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Porting Code Through XML

, 14 Jul 2007 CPOL
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Framework for porting code between different languauges and platforms through a standard XML schema.

Introduction

This article aims to present a framework for porting source code from one language or platform to another, using XML as the intermediate format in the conversion process.

Background

The concept of this article came to my mind last weekend or so while I was thinking about some programming and design related things. I don't know about you, the reader, but I have ported some amount of code from one language to another for work and personal projects. In most cases, I either ported the code due to design/usability issues (something lacking in source language/platform) or to support a larger target audience (who use a particular language or platform, usually due to convenience or their skill set).

Porting code, depending on what you are porting it to, can be trivial or complex. But even in the trivial case, it can still be tedious and time consuming to do. And porting to more than one target language or platform will multiply that factor some more. This can be alleviated with some form of automation or tools that handle this.

I don't know if there is any good solution for this out there, but this article describes a possible solution. Due to the complexity of this solution, no code or real examples are presented. This article only describes a theoretical solution that is yet to be implemented.

The framework for porting code

The process of porting source code consists of two steps:

  1. Port source code (of the source language/platform) to the defined XML schema.
  2. Translate the intermediate XML to the target language/platform.

Therefore, the framework consists of three parts:

  1. Source language/platform code parser that converts the code to XML.
  2. An XML schema that defines things like general programming language constructs such as loops, branches, variables, etc.
  3. An XML parser that converts the XML generated by step 1 to the target language/platform.

The XML schema would be like a subset of XML, like SVG, XSL, etc., something yet to be defined (and maybe even standardized).

Ideally, to make the conversion effort simple and standardized for users/developers, the following are suggested when using this framework:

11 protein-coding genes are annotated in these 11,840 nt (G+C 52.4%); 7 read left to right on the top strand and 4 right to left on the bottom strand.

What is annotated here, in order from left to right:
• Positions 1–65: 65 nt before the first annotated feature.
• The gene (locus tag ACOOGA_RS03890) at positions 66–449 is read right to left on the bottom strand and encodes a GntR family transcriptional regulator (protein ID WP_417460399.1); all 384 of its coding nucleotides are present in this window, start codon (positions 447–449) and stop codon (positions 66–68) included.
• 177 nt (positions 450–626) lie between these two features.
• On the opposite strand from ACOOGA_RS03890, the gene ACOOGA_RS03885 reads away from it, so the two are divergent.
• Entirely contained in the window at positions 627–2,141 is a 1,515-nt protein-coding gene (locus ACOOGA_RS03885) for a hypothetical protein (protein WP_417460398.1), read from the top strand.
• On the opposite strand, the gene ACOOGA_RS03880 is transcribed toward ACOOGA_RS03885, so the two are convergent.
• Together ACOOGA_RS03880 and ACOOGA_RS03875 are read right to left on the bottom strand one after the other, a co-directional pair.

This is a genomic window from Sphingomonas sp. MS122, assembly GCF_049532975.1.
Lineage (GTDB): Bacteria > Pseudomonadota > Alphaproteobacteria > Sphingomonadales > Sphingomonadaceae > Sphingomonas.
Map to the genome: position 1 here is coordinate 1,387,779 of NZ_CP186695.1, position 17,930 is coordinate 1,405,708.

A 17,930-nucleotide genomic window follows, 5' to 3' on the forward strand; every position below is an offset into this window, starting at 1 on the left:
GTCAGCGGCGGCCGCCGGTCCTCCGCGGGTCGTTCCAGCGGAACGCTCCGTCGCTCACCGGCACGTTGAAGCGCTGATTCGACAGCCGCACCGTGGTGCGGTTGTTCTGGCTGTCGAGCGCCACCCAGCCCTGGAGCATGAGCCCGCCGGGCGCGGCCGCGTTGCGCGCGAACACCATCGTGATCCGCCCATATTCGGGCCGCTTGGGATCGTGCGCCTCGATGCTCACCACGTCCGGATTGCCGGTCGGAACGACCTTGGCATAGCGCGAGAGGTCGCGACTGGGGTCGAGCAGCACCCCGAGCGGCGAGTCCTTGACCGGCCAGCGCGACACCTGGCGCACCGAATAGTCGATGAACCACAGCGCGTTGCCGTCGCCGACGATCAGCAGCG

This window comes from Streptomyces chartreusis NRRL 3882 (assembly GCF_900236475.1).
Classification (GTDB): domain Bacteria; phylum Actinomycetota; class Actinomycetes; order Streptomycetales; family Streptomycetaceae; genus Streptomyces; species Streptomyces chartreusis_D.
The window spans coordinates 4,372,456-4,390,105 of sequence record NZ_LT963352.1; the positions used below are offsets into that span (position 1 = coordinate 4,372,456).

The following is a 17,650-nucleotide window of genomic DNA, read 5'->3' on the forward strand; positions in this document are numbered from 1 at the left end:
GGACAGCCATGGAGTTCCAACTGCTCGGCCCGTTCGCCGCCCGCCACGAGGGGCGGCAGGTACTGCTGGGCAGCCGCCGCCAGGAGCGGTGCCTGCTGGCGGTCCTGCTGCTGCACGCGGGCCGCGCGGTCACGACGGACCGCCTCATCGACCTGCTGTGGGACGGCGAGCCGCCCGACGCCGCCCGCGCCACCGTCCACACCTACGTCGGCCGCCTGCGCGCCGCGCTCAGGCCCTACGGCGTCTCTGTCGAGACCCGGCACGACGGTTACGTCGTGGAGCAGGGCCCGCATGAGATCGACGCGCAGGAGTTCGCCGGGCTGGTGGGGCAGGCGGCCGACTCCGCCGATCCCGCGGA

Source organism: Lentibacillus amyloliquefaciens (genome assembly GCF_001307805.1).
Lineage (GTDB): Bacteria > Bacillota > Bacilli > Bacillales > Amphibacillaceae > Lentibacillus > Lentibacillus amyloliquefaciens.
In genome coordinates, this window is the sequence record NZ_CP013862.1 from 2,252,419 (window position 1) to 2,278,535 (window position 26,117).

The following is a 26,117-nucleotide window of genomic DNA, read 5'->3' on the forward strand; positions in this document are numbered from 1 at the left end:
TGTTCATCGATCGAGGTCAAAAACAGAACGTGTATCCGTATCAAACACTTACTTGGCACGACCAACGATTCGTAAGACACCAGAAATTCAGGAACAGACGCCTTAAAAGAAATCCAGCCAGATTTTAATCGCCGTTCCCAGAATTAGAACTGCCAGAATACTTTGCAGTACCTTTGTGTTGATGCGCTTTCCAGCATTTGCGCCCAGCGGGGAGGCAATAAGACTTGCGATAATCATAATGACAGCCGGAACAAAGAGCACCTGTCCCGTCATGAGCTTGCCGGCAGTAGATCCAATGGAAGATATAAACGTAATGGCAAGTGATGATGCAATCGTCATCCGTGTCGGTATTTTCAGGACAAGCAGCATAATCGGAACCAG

• Parser for the source language/platform should be written in the source language or built on the source platform. This will make it easier for the user to tweak the parser, when needed.
  • Parser for the target language/platform should be written in XSLT. Since the intermediate format is XML, XSLT provides the easiest language and platform agnostic way of parsing it. Additionally, with an XSL stylesheet template, you can easily derive customized stylesheets for each target language/platform by replacing the placeholder sections with target code and adding/removing some XSLT code snippets as needed.

Ideally, if this framework did exist (with defined XML schema and pre-built parsers), I would like it to cover much of the general programming and scripting languages out there like C, C++, C#, Java, JavaScript, Perl, PHP, Python, VBScript, Visual Basic, Visual Basic .NET, etc.

Though I am thinking of using this framework mostly to port between different languages, I believe it is also possible to extend the framework to support porting between platforms like Windows and Linux/Unix as well as porting from x86 to embedded platforms, etc.

Disclaimer: No framework is perfect. I would not expect this framework to provide flawless conversion between languages or platforms, but it would at least simplify the porting of 50-75 percent of the code since most code is usually of the general programming construct type as mentioned earlier in the article. The parts that aren't well ported can then be custom ported as needed.

Theoretical example of framework in action

Assume you have the following code snippet in VBScript:

For i = 1 To 100
    WScript.Echo "Code ran " & i & " times."
Next

Run the code through the source parser and you should get some XML like the following:

<loop type="for">
<condition><var id="i"/><compare type="lessthan"/>100</condition>
<output>Code ran <var id="i"/> times.</output>
</loop>

Run the code through the target parser (for C++) and you should get something like the following:

for(int i = 1; i < 100; i++)
{
    cout << "Code ran " << i << " times." << endLine;
}

Disclaimer: This isn't a perfect example, code-wise, but is given just to illustrate the idea. The XML in the example probably is not the optimal schema, I just came up with it real quick. A real schema would take time to design and fine-tune.

Intentions of the framework

The framework is intended to be a platform and language independent solution that only relies on XML and XSLT. The language/platform choice for the source code parser and processing the XML with XSLT would be up to the user.

Conclusion

That is all, any questions or comments? I would really love to work on such a framework along with the code parsers, but I don't have the time for it right now. So, I thought I would post my idea out for others to see and try.